Monosaccharides also called simple sugars, are the most basic units of carbohydrates. They are fundamental units of carbohydrates and cannot be further hydrolised to simpler compounds. The general formula is C nH2nOn.They are the simplest form of sugar and are usually colorless, water-soluble, and crystalline solids. Some monosaccharides have a sweet taste.

Monosaccharides are the simplest carbohydrates and are often called single sugars. They are the building blocks from which all bigger carbohydrates are made.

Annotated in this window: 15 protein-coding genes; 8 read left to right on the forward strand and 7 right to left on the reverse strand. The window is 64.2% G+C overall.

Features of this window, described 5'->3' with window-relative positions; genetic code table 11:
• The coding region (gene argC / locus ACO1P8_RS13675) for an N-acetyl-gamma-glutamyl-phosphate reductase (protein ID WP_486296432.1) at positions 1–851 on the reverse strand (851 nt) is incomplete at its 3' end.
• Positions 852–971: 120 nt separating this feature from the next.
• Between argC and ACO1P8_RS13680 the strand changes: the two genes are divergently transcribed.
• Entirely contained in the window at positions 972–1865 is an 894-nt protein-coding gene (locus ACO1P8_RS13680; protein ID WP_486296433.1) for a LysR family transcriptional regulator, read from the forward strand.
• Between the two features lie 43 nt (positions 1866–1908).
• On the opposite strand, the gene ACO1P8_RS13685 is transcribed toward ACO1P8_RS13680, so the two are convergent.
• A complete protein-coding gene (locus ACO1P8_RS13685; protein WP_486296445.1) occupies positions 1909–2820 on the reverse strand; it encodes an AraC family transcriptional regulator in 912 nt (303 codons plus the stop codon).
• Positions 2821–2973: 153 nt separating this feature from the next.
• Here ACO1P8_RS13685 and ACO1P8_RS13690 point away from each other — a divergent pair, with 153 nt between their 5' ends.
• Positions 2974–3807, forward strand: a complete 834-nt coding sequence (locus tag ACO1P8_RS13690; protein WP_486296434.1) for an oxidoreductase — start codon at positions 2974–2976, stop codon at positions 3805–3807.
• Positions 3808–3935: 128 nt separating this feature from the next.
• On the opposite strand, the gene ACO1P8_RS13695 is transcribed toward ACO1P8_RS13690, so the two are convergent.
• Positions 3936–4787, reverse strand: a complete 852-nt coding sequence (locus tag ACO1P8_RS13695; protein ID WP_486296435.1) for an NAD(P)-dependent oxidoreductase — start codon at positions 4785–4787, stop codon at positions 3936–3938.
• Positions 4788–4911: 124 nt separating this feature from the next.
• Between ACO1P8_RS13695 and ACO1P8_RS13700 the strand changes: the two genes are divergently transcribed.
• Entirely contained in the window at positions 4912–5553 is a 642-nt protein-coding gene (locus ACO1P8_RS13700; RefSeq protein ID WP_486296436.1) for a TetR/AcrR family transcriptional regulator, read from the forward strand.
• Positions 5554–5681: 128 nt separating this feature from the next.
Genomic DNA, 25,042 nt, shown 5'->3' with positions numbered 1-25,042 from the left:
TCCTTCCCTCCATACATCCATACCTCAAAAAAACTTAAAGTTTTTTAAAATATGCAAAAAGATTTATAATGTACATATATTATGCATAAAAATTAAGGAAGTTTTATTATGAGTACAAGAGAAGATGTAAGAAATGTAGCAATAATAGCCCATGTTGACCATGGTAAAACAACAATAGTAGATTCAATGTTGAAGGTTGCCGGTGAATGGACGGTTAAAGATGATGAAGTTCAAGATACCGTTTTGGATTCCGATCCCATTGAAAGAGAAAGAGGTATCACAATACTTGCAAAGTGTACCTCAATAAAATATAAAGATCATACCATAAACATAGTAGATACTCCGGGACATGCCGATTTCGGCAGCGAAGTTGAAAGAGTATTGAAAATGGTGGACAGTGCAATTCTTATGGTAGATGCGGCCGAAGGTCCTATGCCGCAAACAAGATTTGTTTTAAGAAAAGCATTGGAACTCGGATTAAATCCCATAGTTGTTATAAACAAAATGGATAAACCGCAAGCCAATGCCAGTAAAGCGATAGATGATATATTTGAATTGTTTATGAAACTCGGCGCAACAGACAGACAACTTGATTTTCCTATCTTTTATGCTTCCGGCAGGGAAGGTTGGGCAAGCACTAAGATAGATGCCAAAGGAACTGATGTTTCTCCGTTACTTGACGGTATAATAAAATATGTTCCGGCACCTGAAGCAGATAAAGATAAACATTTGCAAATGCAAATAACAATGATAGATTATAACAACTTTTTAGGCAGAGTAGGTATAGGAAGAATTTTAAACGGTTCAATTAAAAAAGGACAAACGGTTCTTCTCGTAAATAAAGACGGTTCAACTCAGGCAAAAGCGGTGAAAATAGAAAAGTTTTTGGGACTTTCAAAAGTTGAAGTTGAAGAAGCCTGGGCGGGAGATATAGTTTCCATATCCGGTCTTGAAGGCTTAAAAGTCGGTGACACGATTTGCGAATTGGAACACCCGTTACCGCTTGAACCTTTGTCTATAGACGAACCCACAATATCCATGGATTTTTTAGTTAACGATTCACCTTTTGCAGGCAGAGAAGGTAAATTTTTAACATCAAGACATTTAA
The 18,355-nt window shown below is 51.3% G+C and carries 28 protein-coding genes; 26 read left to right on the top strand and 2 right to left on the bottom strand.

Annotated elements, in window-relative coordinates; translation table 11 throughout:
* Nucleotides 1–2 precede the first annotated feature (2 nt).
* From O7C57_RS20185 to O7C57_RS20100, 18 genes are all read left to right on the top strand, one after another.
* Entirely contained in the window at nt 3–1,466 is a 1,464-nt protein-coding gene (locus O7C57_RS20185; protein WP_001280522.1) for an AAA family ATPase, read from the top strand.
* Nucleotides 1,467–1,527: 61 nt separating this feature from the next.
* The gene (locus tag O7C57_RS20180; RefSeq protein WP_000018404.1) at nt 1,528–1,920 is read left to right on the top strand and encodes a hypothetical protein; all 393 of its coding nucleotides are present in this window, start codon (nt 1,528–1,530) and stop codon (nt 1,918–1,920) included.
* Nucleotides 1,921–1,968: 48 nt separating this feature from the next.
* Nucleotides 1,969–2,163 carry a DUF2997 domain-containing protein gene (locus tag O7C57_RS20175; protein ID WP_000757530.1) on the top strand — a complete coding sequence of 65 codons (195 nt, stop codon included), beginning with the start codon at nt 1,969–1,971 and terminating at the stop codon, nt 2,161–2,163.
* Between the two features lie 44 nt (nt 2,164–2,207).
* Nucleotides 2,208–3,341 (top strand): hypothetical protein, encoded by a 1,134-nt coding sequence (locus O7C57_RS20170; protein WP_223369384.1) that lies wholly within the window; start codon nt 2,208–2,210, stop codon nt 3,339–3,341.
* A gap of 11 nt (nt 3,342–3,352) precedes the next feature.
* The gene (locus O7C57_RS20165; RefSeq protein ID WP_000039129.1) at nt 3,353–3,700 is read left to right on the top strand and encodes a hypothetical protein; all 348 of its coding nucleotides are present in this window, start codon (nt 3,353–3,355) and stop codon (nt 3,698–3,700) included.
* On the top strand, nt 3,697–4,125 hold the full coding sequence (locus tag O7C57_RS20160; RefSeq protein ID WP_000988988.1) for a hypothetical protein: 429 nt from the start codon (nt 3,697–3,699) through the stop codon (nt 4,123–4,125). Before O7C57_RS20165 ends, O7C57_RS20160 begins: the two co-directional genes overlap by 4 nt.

Monosaccharides have the general molecular formula (CH2O)n, where n can be 3, 5 or 6. They can be classified according to the number of carbon atoms in a molecule:

N = 3 --->trioses

N = 5 --->pentoses

N= 6 --->hexoses

There is more than one molecule with the molecular formula C5H10O5 and more than one with the molecular formula C6H12O6. Molecules that have the same molecular formula but different structural formulae are called structural isomers.

Structure and nomenclature

Monosaccharides have this chemical formula: Cx(H2O)y, where conventionally x ≥ 3. Monosaccharides can be classified by the number xof carbon atoms they contain: diose (2) triose (3) tetrose (4), pentose (5), hexose (6), heptose (7), and so on.

The most important monosaccharide, glucose, is a hexose. Examples of heptoses include the ketoses mannoheptulose and sedoheptulose. Monosaccharides with eight or more carbons are rarely observed as they are quite unstable.